That tiny green guy. His life is a series of short stories, and everyone now knows GEICO car insurance because of him. The GEICO Gecko, and several other characters created by companies, all have brand stories to tell.
GE has the weird, harry “idea” creature that nobody wants at first, until he is nurtured and made beautiful. And we all rooted for the Aflac duck when he broke his wing and needed hospital care.
The point of all of these brand stories and the characters behind them is that not until the very end is the product even mentioned. Instead, we watch because of the story.
There is a great lesson here for small businesses promoting their brands online. A story takes only imagination and creativity, not money. And if you can use great storytelling in your content marketing, there are a number of ways that you will benefit at little to no cost. Here’s a look at five, in particular:
1. Stories lend credibility.
In ancient times, perhaps no one knew poinsettias, that beautiful Christmas plant, were poisonous. Until someone ate one and died, of course.
The story of that first death was then told by a mother to her children. Now, a mother had two choices. She could say,“Don’t ever put this plant in your mouth – it is poisonous,” or she could say, “Your Uncle Oga ate some of this plant and it killed him.”
Which is more credible and which makes a more lasting impression on a child?
We are all like that child. When we hear a story, rather than just a fact, it makes an impression and we remember. Any time you can use a story to connect people with your brand, you become more memorable.
Maybe it’s the story of a customer; maybe it’s a story you create. A story can be used in almost any type of marketing content – a “how to” blog post, a case study, even a list driven infographic. Begin with a story. Our brains are wired to automatically tune in.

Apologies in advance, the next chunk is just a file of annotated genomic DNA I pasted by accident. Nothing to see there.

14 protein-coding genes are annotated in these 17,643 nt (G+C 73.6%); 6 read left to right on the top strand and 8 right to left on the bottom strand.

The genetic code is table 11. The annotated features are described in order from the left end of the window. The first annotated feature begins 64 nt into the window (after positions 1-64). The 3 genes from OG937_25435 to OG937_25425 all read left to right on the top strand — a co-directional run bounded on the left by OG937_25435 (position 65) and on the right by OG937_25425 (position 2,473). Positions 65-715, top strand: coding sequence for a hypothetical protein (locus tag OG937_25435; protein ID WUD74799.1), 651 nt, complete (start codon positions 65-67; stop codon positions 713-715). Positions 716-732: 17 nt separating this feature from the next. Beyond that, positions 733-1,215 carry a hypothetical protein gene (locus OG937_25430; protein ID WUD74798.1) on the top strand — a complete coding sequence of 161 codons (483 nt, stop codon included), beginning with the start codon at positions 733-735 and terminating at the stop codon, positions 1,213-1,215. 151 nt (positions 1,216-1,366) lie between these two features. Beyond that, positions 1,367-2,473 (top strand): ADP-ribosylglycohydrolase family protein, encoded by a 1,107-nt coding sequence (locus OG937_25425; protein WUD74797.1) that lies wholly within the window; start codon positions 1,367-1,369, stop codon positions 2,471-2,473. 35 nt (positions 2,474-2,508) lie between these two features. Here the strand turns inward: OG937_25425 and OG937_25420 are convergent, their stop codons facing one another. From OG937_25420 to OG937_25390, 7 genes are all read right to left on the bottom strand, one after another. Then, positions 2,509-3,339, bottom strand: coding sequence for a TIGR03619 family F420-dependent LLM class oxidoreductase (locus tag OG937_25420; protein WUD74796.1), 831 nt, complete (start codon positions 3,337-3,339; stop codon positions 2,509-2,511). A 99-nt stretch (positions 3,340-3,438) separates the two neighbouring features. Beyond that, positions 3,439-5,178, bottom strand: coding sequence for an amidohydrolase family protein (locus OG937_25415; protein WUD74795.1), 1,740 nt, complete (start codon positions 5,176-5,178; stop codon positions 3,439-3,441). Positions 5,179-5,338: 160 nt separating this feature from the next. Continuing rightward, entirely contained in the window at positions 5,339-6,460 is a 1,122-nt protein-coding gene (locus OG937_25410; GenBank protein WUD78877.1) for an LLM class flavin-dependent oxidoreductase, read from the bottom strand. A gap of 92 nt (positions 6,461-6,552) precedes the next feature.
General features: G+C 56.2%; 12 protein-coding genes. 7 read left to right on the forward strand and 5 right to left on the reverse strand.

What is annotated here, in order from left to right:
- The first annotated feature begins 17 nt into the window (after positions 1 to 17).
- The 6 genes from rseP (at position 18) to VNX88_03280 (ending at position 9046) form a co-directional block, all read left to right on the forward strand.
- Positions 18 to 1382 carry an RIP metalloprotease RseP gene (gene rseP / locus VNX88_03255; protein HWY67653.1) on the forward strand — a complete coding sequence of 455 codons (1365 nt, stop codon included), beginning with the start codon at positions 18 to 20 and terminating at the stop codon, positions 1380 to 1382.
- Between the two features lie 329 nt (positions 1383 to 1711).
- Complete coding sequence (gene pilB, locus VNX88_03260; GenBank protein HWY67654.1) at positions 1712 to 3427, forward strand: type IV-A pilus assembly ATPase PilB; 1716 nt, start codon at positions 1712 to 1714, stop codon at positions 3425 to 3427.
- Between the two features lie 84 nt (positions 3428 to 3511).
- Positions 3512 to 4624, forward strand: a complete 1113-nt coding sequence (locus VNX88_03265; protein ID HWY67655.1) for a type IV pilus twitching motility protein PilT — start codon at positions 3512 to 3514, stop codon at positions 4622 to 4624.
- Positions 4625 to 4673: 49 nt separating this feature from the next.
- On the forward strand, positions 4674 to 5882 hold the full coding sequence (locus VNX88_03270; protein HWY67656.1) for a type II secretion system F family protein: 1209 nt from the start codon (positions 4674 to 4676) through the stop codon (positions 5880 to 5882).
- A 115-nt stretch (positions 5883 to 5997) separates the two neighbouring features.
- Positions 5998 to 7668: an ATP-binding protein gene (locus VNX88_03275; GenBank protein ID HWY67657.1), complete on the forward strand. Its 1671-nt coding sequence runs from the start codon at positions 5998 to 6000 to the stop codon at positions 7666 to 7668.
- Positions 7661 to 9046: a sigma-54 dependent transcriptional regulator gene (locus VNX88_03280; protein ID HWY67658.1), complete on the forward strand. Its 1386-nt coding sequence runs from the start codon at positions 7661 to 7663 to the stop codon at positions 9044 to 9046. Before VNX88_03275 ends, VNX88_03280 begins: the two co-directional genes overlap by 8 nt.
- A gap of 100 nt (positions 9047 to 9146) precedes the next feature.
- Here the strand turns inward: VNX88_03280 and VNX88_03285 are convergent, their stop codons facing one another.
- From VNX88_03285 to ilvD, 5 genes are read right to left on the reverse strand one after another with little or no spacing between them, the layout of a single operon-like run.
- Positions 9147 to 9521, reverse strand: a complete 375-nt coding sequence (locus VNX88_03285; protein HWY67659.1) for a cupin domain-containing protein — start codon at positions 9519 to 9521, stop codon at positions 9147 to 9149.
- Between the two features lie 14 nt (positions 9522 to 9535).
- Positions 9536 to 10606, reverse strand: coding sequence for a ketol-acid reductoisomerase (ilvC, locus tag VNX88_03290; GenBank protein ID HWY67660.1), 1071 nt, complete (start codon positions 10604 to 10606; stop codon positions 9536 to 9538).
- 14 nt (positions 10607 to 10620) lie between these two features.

2. Stories establish a real bond.
There are certainly many places for your own stories to be told – on your personal blog, on your “About Us” page, on Facebook, and even on Instagram, with pictures. And if you can share emotions while you tell a story, all the better.
The reader has likely felt those same emotions and can totally relate – this is what bonding is all about. The reader and you share something.
Two of the best examples of this are Toms Shoes and Headbands of Hope. From the company names, you already know what they sell. What you may not know is that they both support charitable causes. They both tell some really “feel good” stories by way of content – with photos and a small amount of text.
ModCloth, a company that sells young adult clothing, features stories of its customers – readers bond with those customers and thus with ModCloth.
3. Stories grab attention and engage.
If you want to promote a specific product, then tell a story about that product first. How did you come to make this product or how did you come to decide to carry it? How did a customer solve a problem with it? Always tell a story first – your reader needs some drama to “hook” into your brand.
For example, Heinz, the American food processing company, always packaged their ketchup a glass bottle. Then they changed to plastic so customers did not have the experience of dropping the bottle and breaking it, having both a mess and wasted money. But that was not the end of the story.